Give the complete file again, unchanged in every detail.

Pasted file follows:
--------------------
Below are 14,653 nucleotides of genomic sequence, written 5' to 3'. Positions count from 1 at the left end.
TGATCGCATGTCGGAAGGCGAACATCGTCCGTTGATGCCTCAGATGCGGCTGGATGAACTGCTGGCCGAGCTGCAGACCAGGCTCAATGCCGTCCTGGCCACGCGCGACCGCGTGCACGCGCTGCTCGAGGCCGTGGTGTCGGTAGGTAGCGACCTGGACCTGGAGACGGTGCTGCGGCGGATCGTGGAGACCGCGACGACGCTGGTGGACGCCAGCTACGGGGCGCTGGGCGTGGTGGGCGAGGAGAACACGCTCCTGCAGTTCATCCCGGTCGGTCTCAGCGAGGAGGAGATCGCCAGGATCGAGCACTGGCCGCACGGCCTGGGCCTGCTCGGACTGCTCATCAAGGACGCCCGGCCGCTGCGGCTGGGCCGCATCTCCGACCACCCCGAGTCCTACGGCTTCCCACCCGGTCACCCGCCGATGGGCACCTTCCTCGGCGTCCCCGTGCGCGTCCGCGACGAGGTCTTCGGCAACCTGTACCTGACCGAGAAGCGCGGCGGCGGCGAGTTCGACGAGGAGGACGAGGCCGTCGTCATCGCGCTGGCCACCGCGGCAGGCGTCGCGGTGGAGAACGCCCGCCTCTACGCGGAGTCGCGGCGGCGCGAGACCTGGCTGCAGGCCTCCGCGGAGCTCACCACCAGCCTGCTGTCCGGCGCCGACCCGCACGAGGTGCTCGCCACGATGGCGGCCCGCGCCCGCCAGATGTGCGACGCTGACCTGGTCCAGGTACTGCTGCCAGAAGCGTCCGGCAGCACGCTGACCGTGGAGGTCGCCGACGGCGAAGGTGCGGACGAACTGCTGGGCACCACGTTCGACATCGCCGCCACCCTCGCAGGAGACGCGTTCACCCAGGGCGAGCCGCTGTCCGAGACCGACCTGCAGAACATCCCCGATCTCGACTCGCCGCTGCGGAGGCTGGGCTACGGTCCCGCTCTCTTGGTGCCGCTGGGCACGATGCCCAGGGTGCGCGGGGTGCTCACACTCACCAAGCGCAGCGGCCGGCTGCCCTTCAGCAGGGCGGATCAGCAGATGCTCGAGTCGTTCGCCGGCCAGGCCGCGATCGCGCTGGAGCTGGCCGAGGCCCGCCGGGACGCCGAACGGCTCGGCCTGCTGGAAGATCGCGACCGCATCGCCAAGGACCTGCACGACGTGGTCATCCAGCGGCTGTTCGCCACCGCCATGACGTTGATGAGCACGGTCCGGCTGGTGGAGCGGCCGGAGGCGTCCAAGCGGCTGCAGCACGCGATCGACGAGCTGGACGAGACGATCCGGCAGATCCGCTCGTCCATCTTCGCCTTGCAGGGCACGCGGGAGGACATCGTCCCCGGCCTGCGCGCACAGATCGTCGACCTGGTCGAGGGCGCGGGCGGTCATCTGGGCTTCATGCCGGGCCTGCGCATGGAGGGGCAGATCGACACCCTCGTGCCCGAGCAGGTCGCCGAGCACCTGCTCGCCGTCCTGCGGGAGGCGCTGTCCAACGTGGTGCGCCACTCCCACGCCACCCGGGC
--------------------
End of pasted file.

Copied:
Below are 14,653 nucleotides of genomic sequence, written 5' to 3'. Positions count from 1 at the left end.
TGATCGCATGTCGGAAGGCGAACATCGTCCGTTGATGCCTCAGATGCGGCTGGATGAACTGCTGGCCGAGCTGCAGACCAGGCTCAATGCCGTCCTGGCCACGCGCGACCGCGTGCACGCGCTGCTCGAGGCCGTGGTGTCGGTAGGTAGCGACCTGGACCTGGAGACGGTGCTGCGGCGGATCGTGGAGACCGCGACGACGCTGGTGGACGCCAGCTACGGGGCGCTGGGCGTGGTGGGCGAGGAGAACACGCTCCTGCAGTTCATCCCGGTCGGTCTCAGCGAGGAGGAGATCGCCAGGATCGAGCACTGGCCGCACGGCCTGGGCCTGCTCGGACTGCTCATCAAGGACGCCCGGCCGCTGCGGCTGGGCCGCATCTCCGACCACCCCGAGTCCTACGGCTTCCCACCCGGTCACCCGCCGATGGGCACCTTCCTCGGCGTCCCCGTGCGCGTCCGCGACGAGGTCTTCGGCAACCTGTACCTGACCGAGAAGCGCGGCGGCGGCGAGTTCGACGAGGAGGACGAGGCCGTCGTCATCGCGCTGGCCACCGCGGCAGGCGTCGCGGTGGAGAACGCCCGCCTCTACGCGGAGTCGCGGCGGCGCGAGACCTGGCTGCAGGCCTCCGCGGAGCTCACCACCAGCCTGCTGTCCGGCGCCGACCCGCACGAGGTGCTCGCCACGATGGCGGCCCGCGCCCGCCAGATGTGCGACGCTGACCTGGTCCAGGTACTGCTGCCAGAAGCGTCCGGCAGCACGCTGACCGTGGAGGTCGCCGACGGCGAAGGTGCGGACGAACTGCTGGGCACCACGTTCGACATCGCCGCCACCCTCGCAGGAGACGCGTTCACCCAGGGCGAGCCGCTGTCCGAGACCGACCTGCAGAACATCCCCGATCTCGACTCGCCGCTGCGGAGGCTGGGCTACGGTCCCGCTCTCTTGGTGCCGCTGGGCACGATGCCCAGGGTGCGCGGGGTGCTCACACTCACCAAGCGCAGCGGCCGGCTGCCCTTCAGCAGGGCGGATCAGCAGATGCTCGAGTCGTTCGCCGGCCAGGCCGCGATCGCGCTGGAGCTGGCCGAGGCCCGCCGGGACGCCGAACGGCTCGGCCTGCTGGAAGATCGCGACCGCATCGCCAAGGACCTGCACGACGTGGTCATCCAGCGGCTGTTCGCCACCGCCATGACGTTGATGAGCACGGTCCGGCTGGTGGAGCGGCCGGAGGCGTCCAAGCGGCTGCAGCACGCGATCGACGAGCTGGACGAGACGATCCGGCAGATCCGCTCGTCCATCTTCGCCTTGCAGGGCACGCGGGAGGACATCGTCCCCGGCCTGCGCGCACAGATCGTCGACCTGGTCGAGGGCGCGGGCGGTCATCTGGGCTTCATGCCGGGCCTGCGCATGGAGGGGCAGATCGACACCCTCGTGCCCGAGCAGGTCGCCGAGCACCTGCTCGCCGTCCTGCGGGAGGCGCTGTCCAACGTGGTGCGCCACTCCCACGCCACCCGGGC